ʻIs it all worth it in the end?!ʼ might be the type designerʼs lament in a moment of weakness. As a typeface designer I spend countless hours designing first the basic Latin alphabet, then the extended Latin alphabet (to support languages ranging from Icelandic to Maltese), then mathematical symbols, currency symbols, diacritics, punctuation, Cyrillic characters, Greek characters… The tiniest details of design and spacing have to be checked. With more than 2000 characters per font, it can be a tedious task to make sure that all possible letter combinations look as they should. I could easily spend a week adjusting the spacing of the characters needed to write polytonic Greek. But only a handful of people use polytonic Greek, the basically obsolete system replaced by modern Greek. What else could be accomplished in the time that I spend adjusting characters that someone, somewhere might use sometime? How many lives could be saved? How many trees planted? How many houses rebuilt? What am I doing here? Does it make any sense?

    Although I usually manage to convince myself that what I do is tremendously important (ʻvisualizing the languageʼ, as I grandiosely call it), there are those weak moments when I am not sure. (After all, how many more fonts does the world really need?) Especially now: our daughter Elisa was born less than a week ago, scrambling all our routines, shuffling all our priorities. How can I compare spending an hour adjusting the spacing of a font to spending an hour soothing my baby daughter?

    I havenʼt touched a bezier curve for a week now, being a good father. And one of my fatherly duties is to stop by the city hall to request the birth certificate. Armed with all the necessary paperwork, I enter the monumental building of The Hague municipal office. After a brief wait, I get to explain to a charming, efficient lady that I have come to register our newborn.

    ʻLovely. Congratulations,ʼ she says.

    I present my ID, my wifeʼs ID and the papers from the hospital. Everything is fine, everything is in order, everyone is smiling, until suddenly she says, ʻAnd what is your name?ʼ The methodical Dutch civil servant canʼt find my name in the system.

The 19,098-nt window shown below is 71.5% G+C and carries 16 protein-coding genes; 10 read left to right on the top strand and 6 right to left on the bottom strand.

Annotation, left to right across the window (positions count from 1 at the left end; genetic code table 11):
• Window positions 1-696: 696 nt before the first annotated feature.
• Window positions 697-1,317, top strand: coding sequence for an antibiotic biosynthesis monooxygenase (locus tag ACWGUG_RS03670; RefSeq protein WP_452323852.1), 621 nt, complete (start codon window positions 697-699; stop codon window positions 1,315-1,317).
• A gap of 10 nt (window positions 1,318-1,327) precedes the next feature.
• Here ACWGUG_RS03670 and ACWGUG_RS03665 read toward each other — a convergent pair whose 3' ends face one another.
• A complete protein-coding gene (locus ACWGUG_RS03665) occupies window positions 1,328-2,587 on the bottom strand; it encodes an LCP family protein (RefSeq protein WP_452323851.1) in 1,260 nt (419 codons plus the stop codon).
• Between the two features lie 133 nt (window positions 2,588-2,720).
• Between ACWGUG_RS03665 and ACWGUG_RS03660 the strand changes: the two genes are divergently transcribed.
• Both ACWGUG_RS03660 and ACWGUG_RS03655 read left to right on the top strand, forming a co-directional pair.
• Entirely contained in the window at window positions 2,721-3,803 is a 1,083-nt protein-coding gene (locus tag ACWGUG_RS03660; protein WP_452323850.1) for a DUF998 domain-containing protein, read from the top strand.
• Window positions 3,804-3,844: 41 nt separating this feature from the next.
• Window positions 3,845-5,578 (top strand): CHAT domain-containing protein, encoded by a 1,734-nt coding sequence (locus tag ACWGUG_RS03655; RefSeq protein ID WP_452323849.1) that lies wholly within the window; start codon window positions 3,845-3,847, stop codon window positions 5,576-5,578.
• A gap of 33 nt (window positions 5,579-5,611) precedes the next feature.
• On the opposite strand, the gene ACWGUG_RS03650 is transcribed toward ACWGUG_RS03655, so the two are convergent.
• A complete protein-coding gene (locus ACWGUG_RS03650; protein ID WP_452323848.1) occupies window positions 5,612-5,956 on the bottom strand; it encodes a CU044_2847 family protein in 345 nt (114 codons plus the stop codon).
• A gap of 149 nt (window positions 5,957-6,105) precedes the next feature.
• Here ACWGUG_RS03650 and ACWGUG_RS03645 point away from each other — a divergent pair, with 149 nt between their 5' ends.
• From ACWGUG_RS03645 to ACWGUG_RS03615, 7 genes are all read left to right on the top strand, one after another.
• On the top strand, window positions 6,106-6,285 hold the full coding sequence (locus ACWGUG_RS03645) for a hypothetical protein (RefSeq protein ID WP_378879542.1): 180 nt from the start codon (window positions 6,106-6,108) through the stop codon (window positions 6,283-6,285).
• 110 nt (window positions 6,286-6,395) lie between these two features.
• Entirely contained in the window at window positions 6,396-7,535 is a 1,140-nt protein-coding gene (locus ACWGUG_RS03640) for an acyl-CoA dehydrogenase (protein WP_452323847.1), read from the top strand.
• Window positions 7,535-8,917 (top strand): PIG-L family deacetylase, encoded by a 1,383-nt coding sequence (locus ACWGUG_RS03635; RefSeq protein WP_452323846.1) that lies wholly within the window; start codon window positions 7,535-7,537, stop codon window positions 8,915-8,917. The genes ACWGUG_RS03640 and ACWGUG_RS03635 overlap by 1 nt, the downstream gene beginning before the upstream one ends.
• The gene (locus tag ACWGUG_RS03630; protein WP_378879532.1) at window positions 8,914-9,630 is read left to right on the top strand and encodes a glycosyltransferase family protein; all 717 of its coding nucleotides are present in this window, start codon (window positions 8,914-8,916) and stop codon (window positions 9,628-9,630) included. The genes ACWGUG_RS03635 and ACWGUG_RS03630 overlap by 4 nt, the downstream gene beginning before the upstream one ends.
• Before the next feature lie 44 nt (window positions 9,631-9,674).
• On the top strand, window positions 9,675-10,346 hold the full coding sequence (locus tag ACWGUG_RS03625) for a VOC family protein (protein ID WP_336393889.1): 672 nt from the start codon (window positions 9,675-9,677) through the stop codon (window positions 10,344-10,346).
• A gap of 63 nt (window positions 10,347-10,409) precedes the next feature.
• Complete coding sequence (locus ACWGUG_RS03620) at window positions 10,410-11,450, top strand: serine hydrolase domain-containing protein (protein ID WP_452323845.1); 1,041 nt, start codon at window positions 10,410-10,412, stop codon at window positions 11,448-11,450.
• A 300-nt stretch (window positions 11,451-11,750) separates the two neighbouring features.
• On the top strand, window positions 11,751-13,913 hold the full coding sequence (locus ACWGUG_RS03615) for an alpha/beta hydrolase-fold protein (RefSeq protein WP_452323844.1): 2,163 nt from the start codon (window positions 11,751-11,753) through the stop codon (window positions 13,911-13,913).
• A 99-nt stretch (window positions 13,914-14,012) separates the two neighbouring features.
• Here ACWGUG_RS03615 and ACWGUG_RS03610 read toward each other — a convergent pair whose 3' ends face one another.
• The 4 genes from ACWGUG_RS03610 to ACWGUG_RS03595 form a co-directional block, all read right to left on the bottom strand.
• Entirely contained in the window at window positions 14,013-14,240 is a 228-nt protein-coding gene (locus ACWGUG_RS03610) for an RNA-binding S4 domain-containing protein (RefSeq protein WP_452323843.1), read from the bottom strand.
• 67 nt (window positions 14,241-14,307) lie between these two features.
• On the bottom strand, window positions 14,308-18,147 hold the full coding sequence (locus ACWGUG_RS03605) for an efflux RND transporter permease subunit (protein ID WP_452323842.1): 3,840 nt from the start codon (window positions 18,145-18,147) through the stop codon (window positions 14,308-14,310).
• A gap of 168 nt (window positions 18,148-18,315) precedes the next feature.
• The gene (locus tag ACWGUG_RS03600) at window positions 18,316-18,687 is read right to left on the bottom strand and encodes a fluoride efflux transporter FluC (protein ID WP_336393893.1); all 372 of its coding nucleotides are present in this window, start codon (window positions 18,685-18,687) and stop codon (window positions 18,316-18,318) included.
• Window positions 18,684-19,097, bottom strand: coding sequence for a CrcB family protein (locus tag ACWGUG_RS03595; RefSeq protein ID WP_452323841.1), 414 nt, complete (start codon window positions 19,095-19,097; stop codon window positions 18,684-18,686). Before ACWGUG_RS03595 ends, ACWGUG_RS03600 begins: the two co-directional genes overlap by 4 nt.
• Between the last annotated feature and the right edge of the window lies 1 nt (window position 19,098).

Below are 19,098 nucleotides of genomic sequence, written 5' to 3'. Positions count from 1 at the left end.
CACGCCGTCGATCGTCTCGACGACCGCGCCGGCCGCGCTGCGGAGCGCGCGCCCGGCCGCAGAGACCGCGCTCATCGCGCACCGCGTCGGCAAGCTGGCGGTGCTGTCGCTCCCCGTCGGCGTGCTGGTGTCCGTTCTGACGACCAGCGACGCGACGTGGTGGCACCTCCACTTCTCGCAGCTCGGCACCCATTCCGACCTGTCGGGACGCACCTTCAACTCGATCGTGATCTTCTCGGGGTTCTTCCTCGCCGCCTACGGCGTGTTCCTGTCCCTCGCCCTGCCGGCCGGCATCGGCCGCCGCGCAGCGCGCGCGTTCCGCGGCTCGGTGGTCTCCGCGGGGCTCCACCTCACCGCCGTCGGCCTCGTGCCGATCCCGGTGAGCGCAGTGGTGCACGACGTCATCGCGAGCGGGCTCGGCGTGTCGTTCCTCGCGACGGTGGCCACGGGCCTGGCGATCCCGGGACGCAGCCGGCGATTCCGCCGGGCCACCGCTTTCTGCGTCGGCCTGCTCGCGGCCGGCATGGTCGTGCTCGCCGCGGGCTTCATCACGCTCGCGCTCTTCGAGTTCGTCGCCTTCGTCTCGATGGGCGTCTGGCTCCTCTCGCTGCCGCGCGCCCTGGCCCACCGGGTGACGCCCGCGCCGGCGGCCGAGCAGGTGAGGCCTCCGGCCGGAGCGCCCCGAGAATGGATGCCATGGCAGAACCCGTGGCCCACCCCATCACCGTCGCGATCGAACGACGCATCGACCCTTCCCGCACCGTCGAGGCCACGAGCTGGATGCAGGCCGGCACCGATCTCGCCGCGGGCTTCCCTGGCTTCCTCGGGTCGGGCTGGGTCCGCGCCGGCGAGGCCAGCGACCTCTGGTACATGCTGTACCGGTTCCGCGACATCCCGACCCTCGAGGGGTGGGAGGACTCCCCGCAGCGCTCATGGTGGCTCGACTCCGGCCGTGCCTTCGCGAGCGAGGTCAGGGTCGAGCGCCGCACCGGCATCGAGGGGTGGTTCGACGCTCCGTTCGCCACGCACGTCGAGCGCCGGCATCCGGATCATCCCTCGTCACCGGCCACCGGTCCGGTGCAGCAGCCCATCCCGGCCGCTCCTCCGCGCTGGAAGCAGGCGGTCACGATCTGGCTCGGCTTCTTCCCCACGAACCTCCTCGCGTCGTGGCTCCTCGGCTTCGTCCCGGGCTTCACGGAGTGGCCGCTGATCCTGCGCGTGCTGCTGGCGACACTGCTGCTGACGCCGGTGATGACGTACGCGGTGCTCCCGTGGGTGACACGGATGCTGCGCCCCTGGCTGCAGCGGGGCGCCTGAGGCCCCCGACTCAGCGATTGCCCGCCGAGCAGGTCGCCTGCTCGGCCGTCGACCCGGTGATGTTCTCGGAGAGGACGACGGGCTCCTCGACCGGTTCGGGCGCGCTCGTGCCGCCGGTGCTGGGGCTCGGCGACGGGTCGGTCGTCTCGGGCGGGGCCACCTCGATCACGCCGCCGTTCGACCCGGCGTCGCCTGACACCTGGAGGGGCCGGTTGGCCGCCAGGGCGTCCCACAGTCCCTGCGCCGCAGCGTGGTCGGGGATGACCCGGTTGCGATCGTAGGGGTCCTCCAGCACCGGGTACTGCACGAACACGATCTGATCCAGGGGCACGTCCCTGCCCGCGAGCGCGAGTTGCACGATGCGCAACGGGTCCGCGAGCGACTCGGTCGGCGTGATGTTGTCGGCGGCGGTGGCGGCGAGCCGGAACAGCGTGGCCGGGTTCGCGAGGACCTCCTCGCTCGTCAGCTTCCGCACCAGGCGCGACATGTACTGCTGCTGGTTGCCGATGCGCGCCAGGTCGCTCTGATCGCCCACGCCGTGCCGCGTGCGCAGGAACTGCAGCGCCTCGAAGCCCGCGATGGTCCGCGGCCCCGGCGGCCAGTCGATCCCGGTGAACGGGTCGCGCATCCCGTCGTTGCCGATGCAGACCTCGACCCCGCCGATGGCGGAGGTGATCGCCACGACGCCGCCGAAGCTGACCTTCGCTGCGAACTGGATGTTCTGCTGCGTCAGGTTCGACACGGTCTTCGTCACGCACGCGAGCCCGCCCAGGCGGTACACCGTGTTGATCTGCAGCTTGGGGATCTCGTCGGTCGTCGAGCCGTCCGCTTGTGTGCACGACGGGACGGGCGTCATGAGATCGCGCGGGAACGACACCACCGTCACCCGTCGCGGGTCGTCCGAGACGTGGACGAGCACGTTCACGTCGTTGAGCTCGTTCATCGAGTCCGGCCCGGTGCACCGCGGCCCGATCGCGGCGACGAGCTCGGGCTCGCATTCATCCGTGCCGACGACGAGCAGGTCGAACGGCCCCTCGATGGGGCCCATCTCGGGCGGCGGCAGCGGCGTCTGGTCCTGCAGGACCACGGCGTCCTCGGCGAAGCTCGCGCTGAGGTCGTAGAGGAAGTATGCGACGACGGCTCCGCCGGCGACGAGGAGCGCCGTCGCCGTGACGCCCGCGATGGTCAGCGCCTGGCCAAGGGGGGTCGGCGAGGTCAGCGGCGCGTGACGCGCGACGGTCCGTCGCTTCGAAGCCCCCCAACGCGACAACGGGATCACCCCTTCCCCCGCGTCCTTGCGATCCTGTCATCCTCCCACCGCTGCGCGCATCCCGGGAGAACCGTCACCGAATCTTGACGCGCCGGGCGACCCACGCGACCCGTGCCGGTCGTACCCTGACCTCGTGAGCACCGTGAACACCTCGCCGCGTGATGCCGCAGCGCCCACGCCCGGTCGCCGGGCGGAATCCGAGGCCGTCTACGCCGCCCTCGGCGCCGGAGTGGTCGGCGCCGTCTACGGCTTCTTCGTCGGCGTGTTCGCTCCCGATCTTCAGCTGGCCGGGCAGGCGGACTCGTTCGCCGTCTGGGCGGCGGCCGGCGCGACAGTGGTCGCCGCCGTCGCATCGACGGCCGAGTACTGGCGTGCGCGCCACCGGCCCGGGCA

ʻHow do you spell that again?ʼ

    As a descendant of the Slavic settlers of the Danube river basin, I have a surname with an accent: Biľak. The name has given me some trouble because of the accent over the L. When I first arrived in the Netherlands, another efficient public servant in his best effort to record my name wrote: Bilʼ ak. ʻPretty close,ʼ I thought at the time. Charming even, how hard they try. Except that when I receive official mail, their software, programmed to capitalize all proper nouns, addresses it to P. Bilʼ Ak, which probably makes my neighbors wonder what African tribe I come from.

    After ten minutes of fruitless searching in the database for all possible variations of my last name, there are now four determined bureaucrats coming up with ideas. ʻTry searching by first name.ʼ There are over 4000 Peters living in The Hague. ʻTry his birth date.ʼ 253 people born on the same day.

    After what seems like an eternity of searching, they finally find my records. But instead of relief, I feel concern: will Elisa have to go through this every time? I try to take action.

    ʻLook, my name is not right in the database. It is not Bilʼ ak, it is Biľak.ʼ The gathering of Dutch civil servants gives me a collective perplexed look.

    ʻBut thatʼs just what we have, donʼt you see.ʼ I try to remain calm and polite.

    ʻWell, no it isnʼt.ʼ I even have a convincing argument. ʻMove the cursor one letter at a time. It should be 5 characters: B-i-ľ-a-k, see, not B-i-l-apostrophe-space-a-k, as it is now.ʼ

    ʻThe trouble is,ʼ I say in the voice I use in my typography lectures, ʻthat instead of the small letter L with a caron, you used L and an apostrophe. L-caron is a character used only in the Slovak language, so perhaps your computer doesnʼt have access to it.ʼ

    ʻNo, thatʼs impossible, we recognize all accents– look.ʼ The assembly of clerks shows off, scrolling through a collection of accented characters. I scan through them, dismissing Latvian L with a cedilla, Polish L with a stroke, Catalan L with a mid dot, another few Lʼs whose uses I donʼt know.